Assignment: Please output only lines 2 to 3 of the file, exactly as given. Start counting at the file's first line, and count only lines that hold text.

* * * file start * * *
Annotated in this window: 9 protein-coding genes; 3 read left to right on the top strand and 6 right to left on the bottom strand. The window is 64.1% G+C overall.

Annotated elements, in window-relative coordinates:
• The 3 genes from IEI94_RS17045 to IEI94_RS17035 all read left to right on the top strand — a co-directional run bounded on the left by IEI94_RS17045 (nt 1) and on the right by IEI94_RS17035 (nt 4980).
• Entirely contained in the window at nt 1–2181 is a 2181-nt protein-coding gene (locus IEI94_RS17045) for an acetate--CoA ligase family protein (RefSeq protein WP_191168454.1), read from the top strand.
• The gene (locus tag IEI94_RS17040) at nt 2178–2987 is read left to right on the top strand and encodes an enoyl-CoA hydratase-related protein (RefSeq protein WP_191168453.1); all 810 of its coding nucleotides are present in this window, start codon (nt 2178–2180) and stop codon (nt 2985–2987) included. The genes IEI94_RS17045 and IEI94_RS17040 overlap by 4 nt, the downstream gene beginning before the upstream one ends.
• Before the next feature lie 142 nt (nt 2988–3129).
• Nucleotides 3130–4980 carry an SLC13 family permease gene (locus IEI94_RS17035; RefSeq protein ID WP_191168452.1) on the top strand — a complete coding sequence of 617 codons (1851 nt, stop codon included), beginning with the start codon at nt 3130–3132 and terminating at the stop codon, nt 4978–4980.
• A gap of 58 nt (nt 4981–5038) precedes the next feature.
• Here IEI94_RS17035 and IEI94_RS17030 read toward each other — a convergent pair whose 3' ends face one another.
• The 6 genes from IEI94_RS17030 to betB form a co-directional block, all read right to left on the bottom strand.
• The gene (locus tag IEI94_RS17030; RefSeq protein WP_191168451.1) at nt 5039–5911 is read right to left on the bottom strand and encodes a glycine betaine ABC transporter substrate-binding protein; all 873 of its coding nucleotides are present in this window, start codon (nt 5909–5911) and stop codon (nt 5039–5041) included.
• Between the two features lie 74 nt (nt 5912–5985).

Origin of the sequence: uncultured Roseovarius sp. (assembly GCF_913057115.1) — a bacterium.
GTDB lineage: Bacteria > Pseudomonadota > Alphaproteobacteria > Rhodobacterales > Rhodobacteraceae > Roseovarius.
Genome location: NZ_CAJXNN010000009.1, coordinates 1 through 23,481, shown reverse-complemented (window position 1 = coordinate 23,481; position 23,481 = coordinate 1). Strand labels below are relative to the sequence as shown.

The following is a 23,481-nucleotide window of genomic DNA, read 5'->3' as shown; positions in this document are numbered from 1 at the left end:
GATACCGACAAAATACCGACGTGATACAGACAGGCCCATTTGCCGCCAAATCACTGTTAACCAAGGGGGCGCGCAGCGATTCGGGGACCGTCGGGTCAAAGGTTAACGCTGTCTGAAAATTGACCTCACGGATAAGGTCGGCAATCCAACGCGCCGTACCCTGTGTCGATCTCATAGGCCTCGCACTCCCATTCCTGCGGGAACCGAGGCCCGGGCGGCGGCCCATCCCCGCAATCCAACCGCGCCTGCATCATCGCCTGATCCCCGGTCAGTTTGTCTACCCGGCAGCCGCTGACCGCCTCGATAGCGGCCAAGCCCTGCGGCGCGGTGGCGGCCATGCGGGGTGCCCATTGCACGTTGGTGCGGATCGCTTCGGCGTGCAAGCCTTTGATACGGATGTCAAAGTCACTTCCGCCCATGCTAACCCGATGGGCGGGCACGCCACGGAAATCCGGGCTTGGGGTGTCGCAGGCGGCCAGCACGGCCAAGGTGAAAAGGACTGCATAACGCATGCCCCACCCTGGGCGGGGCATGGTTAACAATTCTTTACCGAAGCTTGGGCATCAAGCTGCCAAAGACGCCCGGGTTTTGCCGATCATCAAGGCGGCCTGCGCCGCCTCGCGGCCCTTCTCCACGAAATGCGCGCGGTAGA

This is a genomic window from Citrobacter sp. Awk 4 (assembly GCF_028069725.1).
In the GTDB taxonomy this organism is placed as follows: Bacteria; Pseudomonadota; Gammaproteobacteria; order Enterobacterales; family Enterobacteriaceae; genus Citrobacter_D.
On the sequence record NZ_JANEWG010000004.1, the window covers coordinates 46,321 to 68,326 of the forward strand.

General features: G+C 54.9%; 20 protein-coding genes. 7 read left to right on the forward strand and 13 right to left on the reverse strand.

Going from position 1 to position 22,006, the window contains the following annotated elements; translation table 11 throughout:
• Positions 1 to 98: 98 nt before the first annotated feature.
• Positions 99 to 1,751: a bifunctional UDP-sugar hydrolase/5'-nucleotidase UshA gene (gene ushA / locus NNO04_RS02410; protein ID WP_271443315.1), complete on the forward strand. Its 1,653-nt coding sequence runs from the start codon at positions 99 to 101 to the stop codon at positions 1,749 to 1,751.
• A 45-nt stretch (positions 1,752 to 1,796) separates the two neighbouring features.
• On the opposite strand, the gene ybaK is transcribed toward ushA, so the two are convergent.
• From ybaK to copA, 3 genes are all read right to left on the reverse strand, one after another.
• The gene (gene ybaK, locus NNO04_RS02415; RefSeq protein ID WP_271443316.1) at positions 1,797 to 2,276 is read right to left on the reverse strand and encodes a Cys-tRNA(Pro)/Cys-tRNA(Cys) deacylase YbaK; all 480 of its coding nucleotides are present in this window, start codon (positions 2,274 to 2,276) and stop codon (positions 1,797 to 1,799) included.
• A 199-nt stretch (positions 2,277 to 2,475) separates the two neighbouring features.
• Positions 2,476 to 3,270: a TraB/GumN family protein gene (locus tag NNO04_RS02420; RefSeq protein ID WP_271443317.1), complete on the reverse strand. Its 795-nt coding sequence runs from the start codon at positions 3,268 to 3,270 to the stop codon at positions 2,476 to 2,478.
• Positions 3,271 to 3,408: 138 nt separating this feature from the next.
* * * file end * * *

Annotated elements, in window-relative coordinates:
• The 3 genes from IEI94_RS17045 to IEI94_RS17035 all read left to right on the top strand — a co-directional run bounded on the left by IEI94_RS17045 (nt 1) and on the right by IEI94_RS17035 (nt 4980).